Free-travel proponents and opponents are amid a bruising battle in the U.S. House of Representatives, after a House committee on June 30 passed a bill that would lift the nearly 50-year old travel ban against Cuba and ease agricultural sales.
A silent struggle is currently centering on the chairmen of the House finance and foreign relations committees. Proponents of the bill hope that Reps. Barney Frank (D-Mass.) and Howard Berman (D-Cal.) use the right to waive their jurisdiction, and let the trade and travel bill go to the floor without action by their committees.
“The issues are clearly drawn, and Berman and Frank may feel the bill should be openly debated by the whole membership rather than fought over out of the spotlight by special interests,” said John McAuliff, a travel-ban lifting activist with the New York-based Fund for Reconciliation and Development.
If Berman and Fank yield, the bill could come up for debate and a vote on the House floor as early as between July 12 and Aug. 8.
Led by Chairman Collin Peterson (D-Mn.), the House Agriculture Committee voted 25-20 to mark up the bill.
Backers said June 28 they were still 13 votes short in the House. However, they expected it to pass with a filibuster-proof 12-vote majority in the Senate. Even so, the companion bill in the Senate will face a filibuster attempt by Sen. Bob Menéndez (D-N.J.), according to The Hill.
This is the farthest a substantial embargo-easing bill has ever made it in Congress. The House bill, H.R. 4645, would lift the travel ban to Cuba altogether and allow Cuba to pay U.S. suppliers directly via U.S. banks.
“Bottom line, this is our best and probably last opportunity to achieve the end of all travel restrictions,” McAuliff said. “The House and Senate make-up after the mid-term elections are unlikely to be as supportive, so we cannot miss this opportunity.”
If Washington were to lift its nearly five decades-old travel ban, the number of tourists to Cuba could double within a short time period, providing a big boost to the island’s cash-strapped economy. The primary beneficiaries would be Cuban state companies and their foreign partners.
However, a March 2010 study by Texas A& M University suggests that loosening export and travel restrictions to Cuba could spark $365 million in sales of U.S. goods and create 6,000 new jobs in the United States, leading to a $1.1 billion economic impact. Meanwhile, a dozen U.S. cities are jockeying for position, eagerly awaiting an executive decision at the White House to expand the number of airports permitted to offer licensed Cuba flights.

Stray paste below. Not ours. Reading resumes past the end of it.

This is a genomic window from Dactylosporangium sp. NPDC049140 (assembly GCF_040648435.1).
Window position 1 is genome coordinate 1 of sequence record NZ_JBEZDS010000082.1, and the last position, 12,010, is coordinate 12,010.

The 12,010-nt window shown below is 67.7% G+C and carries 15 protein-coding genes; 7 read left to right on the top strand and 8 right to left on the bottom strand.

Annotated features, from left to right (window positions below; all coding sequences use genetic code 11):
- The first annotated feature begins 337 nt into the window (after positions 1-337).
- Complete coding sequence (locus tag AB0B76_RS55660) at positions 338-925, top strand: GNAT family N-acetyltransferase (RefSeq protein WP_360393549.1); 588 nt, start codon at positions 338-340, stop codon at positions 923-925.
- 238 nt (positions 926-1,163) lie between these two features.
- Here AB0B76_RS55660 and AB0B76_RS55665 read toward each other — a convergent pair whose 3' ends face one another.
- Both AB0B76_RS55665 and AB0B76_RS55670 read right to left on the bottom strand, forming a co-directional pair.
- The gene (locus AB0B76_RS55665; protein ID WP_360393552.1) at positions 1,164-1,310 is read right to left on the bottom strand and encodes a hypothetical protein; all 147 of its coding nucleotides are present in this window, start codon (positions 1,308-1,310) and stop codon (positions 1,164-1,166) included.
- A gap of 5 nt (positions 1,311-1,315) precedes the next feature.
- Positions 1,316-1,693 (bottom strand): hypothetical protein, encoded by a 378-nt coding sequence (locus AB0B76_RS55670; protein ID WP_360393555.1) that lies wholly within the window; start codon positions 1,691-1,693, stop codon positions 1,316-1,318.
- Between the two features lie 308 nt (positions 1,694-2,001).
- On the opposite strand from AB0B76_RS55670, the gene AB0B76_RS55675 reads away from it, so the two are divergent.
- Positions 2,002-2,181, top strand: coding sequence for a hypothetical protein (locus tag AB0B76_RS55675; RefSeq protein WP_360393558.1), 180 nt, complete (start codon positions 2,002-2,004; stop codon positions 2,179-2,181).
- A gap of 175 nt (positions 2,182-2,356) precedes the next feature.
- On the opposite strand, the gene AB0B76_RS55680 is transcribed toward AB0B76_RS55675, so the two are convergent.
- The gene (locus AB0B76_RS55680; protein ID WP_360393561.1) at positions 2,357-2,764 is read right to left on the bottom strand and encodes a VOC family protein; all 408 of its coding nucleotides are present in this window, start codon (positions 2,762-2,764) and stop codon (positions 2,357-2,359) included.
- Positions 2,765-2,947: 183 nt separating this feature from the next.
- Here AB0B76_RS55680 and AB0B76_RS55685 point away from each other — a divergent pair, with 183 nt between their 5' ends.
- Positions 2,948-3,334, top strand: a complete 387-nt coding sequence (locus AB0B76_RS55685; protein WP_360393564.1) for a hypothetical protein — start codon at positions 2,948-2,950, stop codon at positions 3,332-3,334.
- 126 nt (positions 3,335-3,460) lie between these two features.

The U.S. Chamber of Commerce, as well as travel and agriculture organizations have strongly backed this bill. In an unusual move first reported by The Hill, the U.S. Chamber in a letter to House Agriculture Committee members warned Tuesday it could score House floor votes on the bill. Such letters typically aren’t sent until a day before a floor vote, and this is the first Cuba-related one sent out by the Chamber.
“It sends a signal how seriously we are taking the bill,” Patrick Kilbride, the Chamber’s director of the Americas office, told The Hill. “This just has been considered by the Chamber as fundamental to its advocacy message of free enterprise.”
Both backers and opponents of the bill are going to great lengths to influence Congress. Two weeks ago, the free-travel side scored a major coup when the Miami-based Cuba Study Group, led by insurance tycoon Carlos Saladrigas, produced a letter signed by 74 Cuban dissidents, urging Congress to lift the ban. Signers included high-profile names such as blogger Yoani Sánchez and hunger striker Guillermo Fariñas. In a swift response, the pro-embargo caucus around Miami Rep. Lincoln Diaz-Balart a few days later produced signatures from some 500 dissidents in Cuba on a letter urging Congress to maintain U.S. sanctions.
Next, Cardinal Jaime Ortega, the main protagonist of ongoing talks between the Cuban state and Church, was in Washington for a week before the committee vote and quietly met, among others, with the assistant secretary for Western Hemisphere Affairs, Arturo Valenzuela, as well as with House Foreign Affairs Committee Chairman Howard Berman, according to Progreso Weekly and Wall Street Journal columnist Mary Anastasia O’Grady.
O’Grady blasted the idea of lifting the travel ban in her Wall Street Journal column, arguing the Cuban government is in “desperate need of new revenue sources” while facing “civil unrest.”
However, ongoing Church-state talks in Cuba, and a gradual easing of government crackdown on dissident demonstrators and treatment of prisoners is giving momentum to the free-travel advocates.
Agriculture committee Chairman Collin Peterson, the Minnesota Democrat who sponsored the bill, said in a letter on the committee’s Website, that the signatures from 74 dissidents should convince House members to support the bill.
“When the strongest pro-democracy activists in Cuba say that the current travel and agriculture trade restrictions only support the Castro regime, you have to ask yourself why we would keep these restrictions in place,” Peterson said.
By uniting the travel ban and agricultural sales issues in one bill, the votes of Congresspeople responding to agricultural and travel interests were forged into one bloc. Also, the House agricultural committee is considered friendlier to the issue than the foreign affairs committee.